The majority said California had violated the Constitution by disfavoring prayer meetings. “California treats some comparable secular activities more favorably than at-home religious exercise, permitting hair salons, retail stores, personal care services, movie theaters, private suites at sporting events and concerts and indoor restaurants,” the opinion said.
ruled against them, reasoning that the law imposed limits on all private gatherings, defined as “social situations that bring together people from different households at the same time in a single space or place,” and did not single out religious services.
A divided three-judge panel of the Ninth Circuit, in San Francisco, refused to block that ruling while an appeal moved forward. It did not matter, the majority reasoned, that some commercial activities were arguably treated more favorably than private gatherings in homes.
“The state reasonably concluded that when people gather in social settings, their interactions are likely to be longer than they would be in a commercial setting; that participants in a social gathering are more likely to be involved in prolonged conversations; that private houses are typically smaller and less ventilated than commercial establishments; and that social distancing and mask-wearing are less likely in private settings and enforcement is more difficult,” Judges Milan D. Smith Jr. and Bridget S. Bade wrote, summarizing the trial court’s findings.
In dissent, Judge Patrick J. Bumatay wrote that the state was not free to impose harsher restrictions on religious study than on “barbershops, tattoo and nail parlors, and other personal care businesses.”
“The one thing California cannot do is privilege tattoo parlors over Bible studies when loosening household limitations,” he wrote.
“The Constitution shields churches, synagogues and mosques not because of their magnificent architecture or superlative acoustics, but because they are a sanctuary for religious observers to practice their faith,” Judge Bumatay wrote. “And that religious practice is worthy of protection no matter where it happens.”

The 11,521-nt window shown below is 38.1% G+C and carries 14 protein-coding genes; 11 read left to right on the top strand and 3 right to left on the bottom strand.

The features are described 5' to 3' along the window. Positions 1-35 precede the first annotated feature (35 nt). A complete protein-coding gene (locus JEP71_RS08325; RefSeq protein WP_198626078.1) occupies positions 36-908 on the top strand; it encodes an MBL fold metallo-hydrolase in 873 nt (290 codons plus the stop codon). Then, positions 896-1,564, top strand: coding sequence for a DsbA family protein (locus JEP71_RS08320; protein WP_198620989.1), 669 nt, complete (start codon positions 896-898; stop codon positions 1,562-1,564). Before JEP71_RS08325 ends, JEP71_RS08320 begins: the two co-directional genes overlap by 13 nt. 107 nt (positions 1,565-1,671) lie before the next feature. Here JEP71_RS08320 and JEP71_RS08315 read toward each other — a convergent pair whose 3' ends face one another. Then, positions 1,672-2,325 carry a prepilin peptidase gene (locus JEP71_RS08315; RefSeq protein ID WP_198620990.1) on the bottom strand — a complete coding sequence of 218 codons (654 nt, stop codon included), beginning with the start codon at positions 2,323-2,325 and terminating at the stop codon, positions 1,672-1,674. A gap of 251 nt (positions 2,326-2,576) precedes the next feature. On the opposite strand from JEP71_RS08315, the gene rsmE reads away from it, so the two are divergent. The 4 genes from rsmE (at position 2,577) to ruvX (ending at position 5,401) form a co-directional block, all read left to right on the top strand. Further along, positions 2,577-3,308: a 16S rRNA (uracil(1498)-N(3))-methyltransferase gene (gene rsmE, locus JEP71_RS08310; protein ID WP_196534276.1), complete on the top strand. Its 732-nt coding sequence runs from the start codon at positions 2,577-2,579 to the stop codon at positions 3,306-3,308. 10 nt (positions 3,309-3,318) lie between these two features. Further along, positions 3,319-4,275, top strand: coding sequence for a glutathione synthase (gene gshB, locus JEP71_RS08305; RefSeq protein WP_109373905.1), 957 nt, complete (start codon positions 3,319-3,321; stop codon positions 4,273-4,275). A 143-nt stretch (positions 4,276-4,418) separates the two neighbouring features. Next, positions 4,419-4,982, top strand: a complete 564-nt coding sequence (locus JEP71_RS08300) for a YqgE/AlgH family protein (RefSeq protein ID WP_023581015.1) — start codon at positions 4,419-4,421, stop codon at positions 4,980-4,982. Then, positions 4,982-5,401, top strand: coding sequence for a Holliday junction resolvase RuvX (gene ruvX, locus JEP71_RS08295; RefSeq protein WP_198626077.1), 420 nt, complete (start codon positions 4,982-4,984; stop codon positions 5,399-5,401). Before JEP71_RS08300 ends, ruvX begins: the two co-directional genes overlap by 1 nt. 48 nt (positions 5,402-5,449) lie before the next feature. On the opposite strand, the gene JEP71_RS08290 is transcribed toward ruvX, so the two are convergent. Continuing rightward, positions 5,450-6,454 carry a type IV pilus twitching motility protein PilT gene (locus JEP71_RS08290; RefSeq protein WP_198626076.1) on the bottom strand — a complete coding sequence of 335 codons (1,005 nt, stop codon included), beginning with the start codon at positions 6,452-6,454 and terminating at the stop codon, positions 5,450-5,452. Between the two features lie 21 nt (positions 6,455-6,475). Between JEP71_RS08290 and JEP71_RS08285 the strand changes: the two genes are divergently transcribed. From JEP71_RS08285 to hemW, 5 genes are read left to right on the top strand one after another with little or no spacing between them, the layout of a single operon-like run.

have often divided federal judges along partisan lines. But all three judges on the Ninth Circuit panel were appointed by Republican presidents.
In asking the Supreme Court to intervene, the challengers called the majority’s reasoning “head-scratching.” The question was not, they said, whether “in-home birthday parties or Super Bowl gatherings” were limited along with religious services in private homes. It was whether such services were treated worse than activities like shopping, travel on public transportation and personal care.
“There is zero evidence,” they told the justices, “that an indoor Bible study is riskier than a trip to the movies, dinner in a restaurant, a workout in a gym or a gathering with dozens of friends at a winery, brewery, distillery or bowling alley.”
Lawyers for the state responded that its policy “is entirely neutral toward religion; it applies to gatherings for any purpose — secular or religious.”
They added that the restrictions would be significantly modified on April 15, allowing the challengers to conduct services for as many as 25 people. The new policy, they wrote, “fully accommodates the gatherings that plaintiffs wish to host.”
Last year, before the death of Justice Ruth Bader Ginsburg, the Supreme Court allowed the governors of California and Nevada to restrict attendance at religious services. In a pair of 5-to-4 orders, Chief Justice Roberts joined what was then the court’s four-member liberal wing to form majorities.
The court changed course in November, after the arrival of Justice Amy Coney Barrett, in a case from New York. The majority barred restrictions on religious services in New York that Gov. Andrew M. Cuomo had imposed to combat the coronavirus.
America’s prisons, jails and detention centers have been among the nation’s most dangerous places when it comes to infections from the coronavirus. Over the past year, more than 1,400 new inmate infections and seven deaths, on average, have been reported inside those facilities each day.